I did come back to say I found out they were coil on plug, I didn't know that yet when I first posted: I haven't dug into this van much as we just finally broke 50 degrees in sunlight yesterday up here.
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Old 05-30-2019, 05:44 PM   #5 (permalink)
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Originally Posted by Shaneajanderson View Post
I've always been under the impression that upstream O2's should be replaced every 20K as a maintenance item here.
Huh?

Mine is original at 260k
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Old 05-30-2019, 06:08 PM   #6 (permalink)
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Originally Posted by rmay635703 View Post
Huh?

Mine is original at 260k
That's what I was taught, and I've read as much here too, lots of the guys here replace the O2 sensor on a car they buy by default. I would think a bad upstream O2 sensor a lot of times wouldn't throw a code, especially when there is only one of them.
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Old 05-30-2019, 07:09 PM   #7 (permalink)
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Quote:
Originally Posted by Shaneajanderson View Post
That's what I was taught, and I've read as much here too, lots of the guys here replace the O2 sensor on a car they buy by default. I would think a bad upstream O2 sensor a lot of times wouldn't throw a code, especially when there is only one of them.
My Insight's was original at 250k also, and was in working order. Good thing too, since they're like $200. The downstream sensor should throw a code if it disagrees with the upstream sensor, and I'm almost certain the Odyssey has a downstream one.

https://www.rockauto.com/en/catalog/...2)+sensor,5132
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Old 05-30-2019, 07:13 PM   #8 (permalink)
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Quote:
Originally Posted by Ecky View Post
My Insight's was original at 250k also, and was in working order. Good thing too, since they're like $200. The downstream sensor should throw a code if it disagrees with the upstream sensor, and I'm almost certain the Odyssey has a downstream one.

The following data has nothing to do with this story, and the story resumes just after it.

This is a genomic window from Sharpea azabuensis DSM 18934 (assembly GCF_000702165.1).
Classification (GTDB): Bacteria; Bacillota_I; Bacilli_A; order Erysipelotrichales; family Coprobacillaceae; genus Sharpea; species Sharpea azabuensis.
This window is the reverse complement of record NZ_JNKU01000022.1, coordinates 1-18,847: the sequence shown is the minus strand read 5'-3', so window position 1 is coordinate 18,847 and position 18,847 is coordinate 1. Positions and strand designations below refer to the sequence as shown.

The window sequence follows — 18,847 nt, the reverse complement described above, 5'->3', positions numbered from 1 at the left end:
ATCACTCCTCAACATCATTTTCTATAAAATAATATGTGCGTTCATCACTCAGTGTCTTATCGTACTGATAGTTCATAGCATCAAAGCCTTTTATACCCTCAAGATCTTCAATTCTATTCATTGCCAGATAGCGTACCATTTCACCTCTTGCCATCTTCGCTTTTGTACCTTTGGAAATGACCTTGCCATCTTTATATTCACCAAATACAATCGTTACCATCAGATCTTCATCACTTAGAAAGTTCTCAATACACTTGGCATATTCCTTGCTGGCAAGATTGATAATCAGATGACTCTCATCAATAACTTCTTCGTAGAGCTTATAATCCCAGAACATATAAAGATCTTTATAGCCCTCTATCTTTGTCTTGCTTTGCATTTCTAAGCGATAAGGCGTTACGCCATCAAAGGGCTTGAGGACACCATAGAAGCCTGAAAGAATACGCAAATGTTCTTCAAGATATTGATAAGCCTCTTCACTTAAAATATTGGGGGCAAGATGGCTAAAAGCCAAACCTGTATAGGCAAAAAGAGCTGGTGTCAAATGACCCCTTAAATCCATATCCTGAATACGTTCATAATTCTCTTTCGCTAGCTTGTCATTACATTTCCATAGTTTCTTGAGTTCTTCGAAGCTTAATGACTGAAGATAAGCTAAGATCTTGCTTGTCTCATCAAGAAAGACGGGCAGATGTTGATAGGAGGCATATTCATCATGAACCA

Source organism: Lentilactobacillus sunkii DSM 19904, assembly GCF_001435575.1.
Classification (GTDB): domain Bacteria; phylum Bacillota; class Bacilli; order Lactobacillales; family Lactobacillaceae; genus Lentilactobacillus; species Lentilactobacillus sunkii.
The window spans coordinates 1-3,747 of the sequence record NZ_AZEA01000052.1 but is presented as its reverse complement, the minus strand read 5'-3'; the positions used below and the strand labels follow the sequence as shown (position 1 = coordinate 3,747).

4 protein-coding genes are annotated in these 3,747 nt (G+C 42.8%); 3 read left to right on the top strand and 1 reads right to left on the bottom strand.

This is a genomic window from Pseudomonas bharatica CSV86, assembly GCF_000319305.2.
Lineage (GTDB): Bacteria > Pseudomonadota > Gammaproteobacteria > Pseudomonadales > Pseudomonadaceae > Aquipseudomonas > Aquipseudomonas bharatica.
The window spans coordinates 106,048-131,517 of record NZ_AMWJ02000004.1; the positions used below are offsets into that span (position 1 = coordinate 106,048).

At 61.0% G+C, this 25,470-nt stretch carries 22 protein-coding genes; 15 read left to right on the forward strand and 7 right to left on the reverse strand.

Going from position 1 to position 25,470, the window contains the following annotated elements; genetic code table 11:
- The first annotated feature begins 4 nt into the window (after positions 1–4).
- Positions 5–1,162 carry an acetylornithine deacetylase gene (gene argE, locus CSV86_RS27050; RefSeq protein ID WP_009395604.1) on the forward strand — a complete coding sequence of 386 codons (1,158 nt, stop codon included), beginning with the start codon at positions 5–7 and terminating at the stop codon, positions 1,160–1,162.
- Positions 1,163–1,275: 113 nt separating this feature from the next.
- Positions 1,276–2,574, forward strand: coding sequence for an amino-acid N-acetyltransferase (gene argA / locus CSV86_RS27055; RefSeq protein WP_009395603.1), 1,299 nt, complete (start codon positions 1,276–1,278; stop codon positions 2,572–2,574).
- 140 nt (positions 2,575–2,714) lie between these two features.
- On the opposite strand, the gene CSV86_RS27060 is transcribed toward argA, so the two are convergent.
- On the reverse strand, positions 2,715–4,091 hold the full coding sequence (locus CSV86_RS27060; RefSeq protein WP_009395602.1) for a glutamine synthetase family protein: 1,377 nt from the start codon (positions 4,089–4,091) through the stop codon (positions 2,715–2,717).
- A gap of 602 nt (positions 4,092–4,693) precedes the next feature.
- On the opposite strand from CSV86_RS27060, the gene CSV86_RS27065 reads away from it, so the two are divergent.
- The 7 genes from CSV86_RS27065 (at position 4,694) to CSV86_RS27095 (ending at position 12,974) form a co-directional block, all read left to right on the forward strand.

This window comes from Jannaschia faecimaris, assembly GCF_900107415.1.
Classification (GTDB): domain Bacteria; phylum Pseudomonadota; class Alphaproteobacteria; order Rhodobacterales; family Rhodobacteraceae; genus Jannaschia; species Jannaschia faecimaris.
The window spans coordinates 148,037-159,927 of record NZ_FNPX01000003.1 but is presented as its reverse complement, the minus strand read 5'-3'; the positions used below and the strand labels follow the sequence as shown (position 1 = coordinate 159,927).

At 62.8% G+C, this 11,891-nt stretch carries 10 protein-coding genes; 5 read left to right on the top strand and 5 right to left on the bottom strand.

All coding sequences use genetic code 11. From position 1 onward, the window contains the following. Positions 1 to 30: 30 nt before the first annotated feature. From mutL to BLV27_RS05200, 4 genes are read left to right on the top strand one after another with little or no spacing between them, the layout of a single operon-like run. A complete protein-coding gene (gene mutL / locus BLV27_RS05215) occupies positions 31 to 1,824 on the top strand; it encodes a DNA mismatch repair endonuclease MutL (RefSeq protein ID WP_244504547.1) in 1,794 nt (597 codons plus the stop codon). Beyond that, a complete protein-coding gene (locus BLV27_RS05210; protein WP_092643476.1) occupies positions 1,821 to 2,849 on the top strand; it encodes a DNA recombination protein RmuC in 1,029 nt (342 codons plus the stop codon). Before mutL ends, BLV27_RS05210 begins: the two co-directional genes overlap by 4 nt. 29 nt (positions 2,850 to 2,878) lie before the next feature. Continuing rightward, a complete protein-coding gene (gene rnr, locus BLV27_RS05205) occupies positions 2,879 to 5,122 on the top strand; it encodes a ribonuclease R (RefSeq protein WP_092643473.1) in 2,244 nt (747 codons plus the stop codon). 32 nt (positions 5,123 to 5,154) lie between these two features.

https://www.rockauto.com/en/catalog/...2)+sensor,5132
O2 sensor for my odyssey is like $20. The downstream O2 sensor exists only to see if the catalytic converter is working, so actually it will throw a code if the two agree, which would indicate a catalyst failure
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Old 05-31-2019, 07:36 AM   #9 (permalink)
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Quote:
Originally Posted by Shaneajanderson View Post
O2 sensor for my odyssey is like $20. The downstream O2 sensor exists only to see if the catalytic converter is working, so actually it will throw a code if the two agree, which would indicate a catalyst failure
The downstream does act to see if the catalyst is working, but it will also throw a code if the gasses getting past the first aren't right. It's often the case that a catalyst efficiency code is actually a failing upstream O2.
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Old 05-31-2019, 08:49 AM   #10 (permalink)
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Quote:
Originally Posted by Ecky View Post
The downstream does act to see if the catalyst is working, but it will also throw a code if the gasses getting past the first aren't right. It's often the case that a catalyst efficiency code is actually a failing upstream O2.
That makes sense. So if the upstream is running things rich, it won't all get burned up in the cat and this will trip the downstream? I've never heard of that before, but most of the stuff I've worked on was pre-OBD2, and/or hasn't had cat problems.